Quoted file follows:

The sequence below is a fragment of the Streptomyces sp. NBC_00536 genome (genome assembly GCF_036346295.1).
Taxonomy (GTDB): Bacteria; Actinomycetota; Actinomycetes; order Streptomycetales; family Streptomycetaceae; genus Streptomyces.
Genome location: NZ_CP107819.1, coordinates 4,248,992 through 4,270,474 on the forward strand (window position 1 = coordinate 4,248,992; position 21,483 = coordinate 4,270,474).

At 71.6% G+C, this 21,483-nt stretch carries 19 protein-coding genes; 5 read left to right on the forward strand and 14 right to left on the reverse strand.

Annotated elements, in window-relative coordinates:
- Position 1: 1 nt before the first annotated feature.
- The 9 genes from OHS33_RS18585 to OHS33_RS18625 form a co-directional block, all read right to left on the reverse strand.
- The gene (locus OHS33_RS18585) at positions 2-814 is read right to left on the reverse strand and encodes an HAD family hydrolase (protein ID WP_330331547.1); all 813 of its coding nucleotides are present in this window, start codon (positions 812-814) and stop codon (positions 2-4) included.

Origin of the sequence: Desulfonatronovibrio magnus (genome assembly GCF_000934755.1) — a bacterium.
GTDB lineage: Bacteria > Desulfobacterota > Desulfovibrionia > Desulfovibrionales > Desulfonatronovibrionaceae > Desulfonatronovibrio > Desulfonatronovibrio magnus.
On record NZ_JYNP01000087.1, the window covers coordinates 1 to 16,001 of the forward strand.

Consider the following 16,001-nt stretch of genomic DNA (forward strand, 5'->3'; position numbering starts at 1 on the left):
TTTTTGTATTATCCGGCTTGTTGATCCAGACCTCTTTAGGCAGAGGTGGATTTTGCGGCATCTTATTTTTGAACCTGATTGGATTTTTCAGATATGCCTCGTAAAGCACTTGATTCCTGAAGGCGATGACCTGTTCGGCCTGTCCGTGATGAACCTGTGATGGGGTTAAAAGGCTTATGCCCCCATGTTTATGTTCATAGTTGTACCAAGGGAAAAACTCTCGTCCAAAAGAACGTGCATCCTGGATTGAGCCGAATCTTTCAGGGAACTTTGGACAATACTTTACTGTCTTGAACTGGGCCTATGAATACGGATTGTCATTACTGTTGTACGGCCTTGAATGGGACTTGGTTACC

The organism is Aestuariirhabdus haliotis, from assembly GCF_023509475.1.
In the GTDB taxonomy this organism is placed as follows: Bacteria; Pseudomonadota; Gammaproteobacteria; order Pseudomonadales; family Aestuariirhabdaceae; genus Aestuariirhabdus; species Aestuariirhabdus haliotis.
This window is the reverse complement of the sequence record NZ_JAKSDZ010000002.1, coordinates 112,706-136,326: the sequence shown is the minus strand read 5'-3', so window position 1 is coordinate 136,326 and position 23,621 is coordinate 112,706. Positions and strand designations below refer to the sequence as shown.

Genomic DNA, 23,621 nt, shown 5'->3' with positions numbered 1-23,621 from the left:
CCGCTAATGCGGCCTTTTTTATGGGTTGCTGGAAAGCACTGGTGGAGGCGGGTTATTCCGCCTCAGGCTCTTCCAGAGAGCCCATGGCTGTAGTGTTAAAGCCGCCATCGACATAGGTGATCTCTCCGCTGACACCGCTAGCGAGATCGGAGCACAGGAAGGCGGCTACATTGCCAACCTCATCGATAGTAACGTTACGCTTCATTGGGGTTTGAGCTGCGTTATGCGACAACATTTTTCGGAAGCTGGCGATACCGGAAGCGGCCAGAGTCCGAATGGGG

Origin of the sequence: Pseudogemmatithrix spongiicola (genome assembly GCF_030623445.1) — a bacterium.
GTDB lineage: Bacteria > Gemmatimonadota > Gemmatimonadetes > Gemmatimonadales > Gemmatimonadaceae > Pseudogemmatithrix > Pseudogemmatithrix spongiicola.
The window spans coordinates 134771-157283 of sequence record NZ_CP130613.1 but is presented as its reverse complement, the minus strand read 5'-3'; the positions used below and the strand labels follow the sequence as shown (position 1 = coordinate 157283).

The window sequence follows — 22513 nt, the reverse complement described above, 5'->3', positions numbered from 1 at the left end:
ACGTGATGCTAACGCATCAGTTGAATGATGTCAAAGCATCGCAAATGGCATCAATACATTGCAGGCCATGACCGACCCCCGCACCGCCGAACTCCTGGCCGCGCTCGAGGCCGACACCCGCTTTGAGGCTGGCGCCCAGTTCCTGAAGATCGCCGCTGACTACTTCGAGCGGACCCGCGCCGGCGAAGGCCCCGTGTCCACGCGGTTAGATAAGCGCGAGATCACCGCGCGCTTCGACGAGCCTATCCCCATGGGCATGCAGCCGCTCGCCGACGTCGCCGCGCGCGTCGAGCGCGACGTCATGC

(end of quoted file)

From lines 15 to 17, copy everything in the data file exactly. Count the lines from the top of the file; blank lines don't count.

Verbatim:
In the GTDB taxonomy this organism is placed as follows: Bacteria; Pseudomonadota; Gammaproteobacteria; order Pseudomonadales; family Aestuariirhabdaceae; genus Aestuariirhabdus; species Aestuariirhabdus haliotis.
This window is the reverse complement of the sequence record NZ_JAKSDZ010000002.1, coordinates 112,706-136,326: the sequence shown is the minus strand read 5'-3', so window position 1 is coordinate 136,326 and position 23,621 is coordinate 112,706. Positions and strand designations below refer to the sequence as shown.

Genomic DNA, 23,621 nt, shown 5'->3' with positions numbered 1-23,621 from the left: